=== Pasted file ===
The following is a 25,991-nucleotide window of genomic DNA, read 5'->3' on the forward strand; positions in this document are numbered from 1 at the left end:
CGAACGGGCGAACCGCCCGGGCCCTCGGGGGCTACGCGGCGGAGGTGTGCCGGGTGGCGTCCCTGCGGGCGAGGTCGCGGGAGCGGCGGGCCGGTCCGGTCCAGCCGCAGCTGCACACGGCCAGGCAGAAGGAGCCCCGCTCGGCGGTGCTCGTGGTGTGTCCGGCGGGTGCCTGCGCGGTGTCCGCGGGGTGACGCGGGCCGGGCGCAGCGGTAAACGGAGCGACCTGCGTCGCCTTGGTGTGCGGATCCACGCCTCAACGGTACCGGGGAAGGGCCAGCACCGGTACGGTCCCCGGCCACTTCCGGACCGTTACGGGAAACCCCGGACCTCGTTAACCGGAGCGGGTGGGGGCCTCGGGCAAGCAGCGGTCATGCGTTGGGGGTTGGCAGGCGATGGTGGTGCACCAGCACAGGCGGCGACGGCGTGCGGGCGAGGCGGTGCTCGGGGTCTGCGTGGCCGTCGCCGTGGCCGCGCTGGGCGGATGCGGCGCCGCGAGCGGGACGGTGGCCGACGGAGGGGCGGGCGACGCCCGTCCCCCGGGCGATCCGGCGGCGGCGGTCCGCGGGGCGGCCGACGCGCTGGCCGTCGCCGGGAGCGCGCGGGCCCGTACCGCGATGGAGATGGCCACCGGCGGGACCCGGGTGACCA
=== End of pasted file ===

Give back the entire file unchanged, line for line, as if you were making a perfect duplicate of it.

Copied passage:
The following is a 25,991-nucleotide window of genomic DNA, read 5'->3' on the forward strand; positions in this document are numbered from 1 at the left end:
CGAACGGGCGAACCGCCCGGGCCCTCGGGGGCTACGCGGCGGAGGTGTGCCGGGTGGCGTCCCTGCGGGCGAGGTCGCGGGAGCGGCGGGCCGGTCCGGTCCAGCCGCAGCTGCACACGGCCAGGCAGAAGGAGCCCCGCTCGGCGGTGCTCGTGGTGTGTCCGGCGGGTGCCTGCGCGGTGTCCGCGGGGTGACGCGGGCCGGGCGCAGCGGTAAACGGAGCGACCTGCGTCGCCTTGGTGTGCGGATCCACGCCTCAACGGTACCGGGGAAGGGCCAGCACCGGTACGGTCCCCGGCCACTTCCGGACCGTTACGGGAAACCCCGGACCTCGTTAACCGGAGCGGGTGGGGGCCTCGGGCAAGCAGCGGTCATGCGTTGGGGGTTGGCAGGCGATGGTGGTGCACCAGCACAGGCGGCGACGGCGTGCGGGCGAGGCGGTGCTCGGGGTCTGCGTGGCCGTCGCCGTGGCCGCGCTGGGCGGATGCGGCGCCGCGAGCGGGACGGTGGCCGACGGAGGGGCGGGCGACGCCCGTCCCCCGGGCGATCCGGCGGCGGCGGTCCGCGGGGCGGCCGACGCGCTGGCCGTCGCCGGGAGCGCGCGGGCCCGTACCGCGATGGAGATGGCCACCGGCGGGACCCGGGTGACCA